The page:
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Jules was born into a renowned French Jewish military family, the son of Capt. Gaston Moch and Rébecca Alice Pontremoli. His grandfather was Col. Jules Moch. His upbringing occurred during a growing socialist movement in France. He was in Polytechnique along with Alfred Dreyfus. As an engineer (polytechnicien) who took part in the X-Crise Group, he was a socialist member of Parliament for Drôme and then Hérault from 1928 to 1936 and from 1937 to 1940. He was Under-secretary of State in prime minister Léon Blum's office (1937) and became Minister of Public Works in 1938.
During World War II Moch was critical of the Vichy French Government and was jailed, but later he was released. He joined and helped organize the Paris underground. He also helped other French Resistance activities in France. When The Free French Naval Forces was organized, he rallied to de Gaulle in 1942 and participated in The Invasion of Normandy toward The Free French Liberation of France with The Allied Forces.
In Post World War II, Moch was a member of the Consultative Assembly (1944) and of the two Constituent National Assemblies (1945–46) and then of the National Assembly (1946–1958 and 1962–1967). He was eight times Minister during the Fourth Republic: Public works and Transportation (1945–1947), Interior (1947–1950), Defence (1950–1951). As Transport Minister, he contributed to the rebuilding of railways, ports, road, navy and aviation. As Interior Minister, he had to deal with the communist-inspired great strikes in November 1947 and has shown great firmness. In the Defence Ministry, he contributed to the modernisation of the Army, organised French participation in the Korean War and the implementation of NATO. He also suggested and participated in the forming of METO for The Middle East. He fought the gaullist and communist parties during the Fourth Republic and was one of the leaders of the Troisième Force.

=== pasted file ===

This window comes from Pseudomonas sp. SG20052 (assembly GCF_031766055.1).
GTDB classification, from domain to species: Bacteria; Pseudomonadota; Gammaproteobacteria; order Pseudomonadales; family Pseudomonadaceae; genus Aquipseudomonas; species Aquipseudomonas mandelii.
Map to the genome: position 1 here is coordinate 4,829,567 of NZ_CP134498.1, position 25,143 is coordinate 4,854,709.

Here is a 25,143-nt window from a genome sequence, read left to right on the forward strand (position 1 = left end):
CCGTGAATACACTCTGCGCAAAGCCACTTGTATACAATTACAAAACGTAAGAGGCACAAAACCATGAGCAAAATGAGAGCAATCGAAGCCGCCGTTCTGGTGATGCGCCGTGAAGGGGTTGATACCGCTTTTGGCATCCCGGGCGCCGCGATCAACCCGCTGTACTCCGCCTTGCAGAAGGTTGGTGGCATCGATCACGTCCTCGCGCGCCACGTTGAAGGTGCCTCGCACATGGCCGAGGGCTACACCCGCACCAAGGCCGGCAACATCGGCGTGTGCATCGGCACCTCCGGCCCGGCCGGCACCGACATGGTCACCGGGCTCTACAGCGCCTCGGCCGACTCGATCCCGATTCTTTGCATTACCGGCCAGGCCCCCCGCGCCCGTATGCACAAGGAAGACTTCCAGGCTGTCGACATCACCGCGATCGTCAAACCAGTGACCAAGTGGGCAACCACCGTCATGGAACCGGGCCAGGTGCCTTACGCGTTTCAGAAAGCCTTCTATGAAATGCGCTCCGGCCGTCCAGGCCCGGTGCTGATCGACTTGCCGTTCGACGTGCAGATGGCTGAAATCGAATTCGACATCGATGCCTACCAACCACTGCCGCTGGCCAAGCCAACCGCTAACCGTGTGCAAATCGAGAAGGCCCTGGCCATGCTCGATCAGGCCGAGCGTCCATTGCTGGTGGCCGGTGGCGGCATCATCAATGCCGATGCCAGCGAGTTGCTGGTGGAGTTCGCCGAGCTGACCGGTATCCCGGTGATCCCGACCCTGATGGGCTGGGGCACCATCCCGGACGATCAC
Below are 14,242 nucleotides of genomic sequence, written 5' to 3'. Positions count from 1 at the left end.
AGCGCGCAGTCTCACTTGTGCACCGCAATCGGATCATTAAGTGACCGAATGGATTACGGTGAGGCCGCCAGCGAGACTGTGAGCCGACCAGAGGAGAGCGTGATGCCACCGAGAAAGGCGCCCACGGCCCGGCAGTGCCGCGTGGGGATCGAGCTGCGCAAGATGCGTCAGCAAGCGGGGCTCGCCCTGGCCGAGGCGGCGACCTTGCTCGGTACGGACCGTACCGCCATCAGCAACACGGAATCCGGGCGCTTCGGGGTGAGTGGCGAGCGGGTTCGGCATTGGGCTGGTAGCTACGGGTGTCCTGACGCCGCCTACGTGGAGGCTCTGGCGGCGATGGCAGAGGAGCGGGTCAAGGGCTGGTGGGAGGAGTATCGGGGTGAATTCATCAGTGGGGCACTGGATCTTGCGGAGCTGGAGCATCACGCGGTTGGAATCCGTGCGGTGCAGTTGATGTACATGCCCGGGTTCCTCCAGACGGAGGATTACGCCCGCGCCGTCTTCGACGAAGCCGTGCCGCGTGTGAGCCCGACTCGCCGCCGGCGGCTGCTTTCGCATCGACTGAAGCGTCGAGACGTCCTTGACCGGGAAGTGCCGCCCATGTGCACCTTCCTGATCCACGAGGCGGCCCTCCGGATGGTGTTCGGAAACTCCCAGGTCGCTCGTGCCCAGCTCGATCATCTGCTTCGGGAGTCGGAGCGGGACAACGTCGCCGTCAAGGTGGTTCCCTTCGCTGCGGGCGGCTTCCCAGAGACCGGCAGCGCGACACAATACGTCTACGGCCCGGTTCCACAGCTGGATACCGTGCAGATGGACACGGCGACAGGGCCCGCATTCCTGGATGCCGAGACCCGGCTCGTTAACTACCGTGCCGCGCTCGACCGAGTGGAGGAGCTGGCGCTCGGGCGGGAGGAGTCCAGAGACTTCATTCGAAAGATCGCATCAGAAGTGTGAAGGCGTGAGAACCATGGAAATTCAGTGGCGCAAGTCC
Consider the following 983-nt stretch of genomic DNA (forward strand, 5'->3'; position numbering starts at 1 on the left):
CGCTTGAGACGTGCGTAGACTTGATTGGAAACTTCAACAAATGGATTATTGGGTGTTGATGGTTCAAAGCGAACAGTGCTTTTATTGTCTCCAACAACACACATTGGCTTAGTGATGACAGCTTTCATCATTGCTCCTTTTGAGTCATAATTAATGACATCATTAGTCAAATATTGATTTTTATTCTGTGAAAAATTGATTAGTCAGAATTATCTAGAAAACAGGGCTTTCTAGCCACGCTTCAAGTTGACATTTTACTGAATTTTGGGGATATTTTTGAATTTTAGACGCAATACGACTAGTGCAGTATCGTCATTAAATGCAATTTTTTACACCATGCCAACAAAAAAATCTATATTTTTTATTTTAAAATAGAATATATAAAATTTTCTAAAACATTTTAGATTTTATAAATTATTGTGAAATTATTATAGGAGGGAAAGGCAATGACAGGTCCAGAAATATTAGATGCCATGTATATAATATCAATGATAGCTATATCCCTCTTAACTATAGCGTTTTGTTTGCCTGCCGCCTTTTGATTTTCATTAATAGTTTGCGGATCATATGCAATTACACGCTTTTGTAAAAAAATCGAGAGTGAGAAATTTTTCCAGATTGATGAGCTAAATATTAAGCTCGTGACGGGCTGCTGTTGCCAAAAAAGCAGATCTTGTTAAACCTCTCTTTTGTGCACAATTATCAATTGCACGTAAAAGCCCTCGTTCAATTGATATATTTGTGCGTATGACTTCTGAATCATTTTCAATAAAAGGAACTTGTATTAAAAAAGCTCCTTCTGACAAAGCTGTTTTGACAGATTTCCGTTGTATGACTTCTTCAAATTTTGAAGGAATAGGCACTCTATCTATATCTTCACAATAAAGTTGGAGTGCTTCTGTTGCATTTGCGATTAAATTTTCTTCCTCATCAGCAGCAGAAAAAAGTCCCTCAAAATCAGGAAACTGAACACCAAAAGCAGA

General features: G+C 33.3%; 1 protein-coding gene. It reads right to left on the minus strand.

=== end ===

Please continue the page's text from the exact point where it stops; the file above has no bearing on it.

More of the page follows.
Jules Moch was deputy prime minister from 1949 to 1950. He was France's delegate at the UN disarmament commission from 1951 to 1960. As rapporteur of the Foreign affairs Committee, he opposed the European Community of Defence that was defeated by the National Assembly in 1954. His last ministerial post was in Pierre Pflimlin's government in May 1958, where he played an important role in the 1958 crisis of French Algeria, as Interior Minister. He left the socialist party in 1975.
He was married to Germaine Picard, one of the first early woman lawyers of France and a legal advocate with other renowned supporters in the defence of Alfred Dreyfus (see also The Dreyfus Affair). She was also an active advocate of the women's rights movement in France and Europe.
Though other noted individuals lay claim, it is alleged that the name The Cold War was officially "coined" after a speech he made in 1948, over his concern on the growing rift that developed between the Allied Powers of Western Europe and the Warsaw Pact Forces of Eastern Europe.
He has published:
- Confrontations (Doctrines – Déviations – Expériences – Espérances), Gallimard 1952
- Yougoslavie, terre d'expérience, éd. du Rocher, Monaco, 1953
- Histoire du réarmement allemand depuis 1950, Robert Laffont, 1954
- Alerte, le problème crucial de la Communauté Européenne de défense, Robert Laffont
- La folie des hommes (about the atomic bomb), Robert Laffont, 1954
- En 1961, Paix en Algérie, Robert Laffont
- Non à la force de frappe, Robert Laffont, 1963
- Le Front Populaire, Perrin 1971
- Rencontre avec Charles de Gaulle, 1971
- Une si longue vie, témoignages, Robert Laffont, 1976
- Le communisme jamais, Plon 1978
- Eric Méchoulan has written a book: Jules Moch un socialiste dérangeant, published by Bruylant.
- Autobiography of Jules Moch: "Jules Moch" une si longue vie, published by Robert Laffont 1976, Paris
| Minister of the Interior
| Minister of the Interior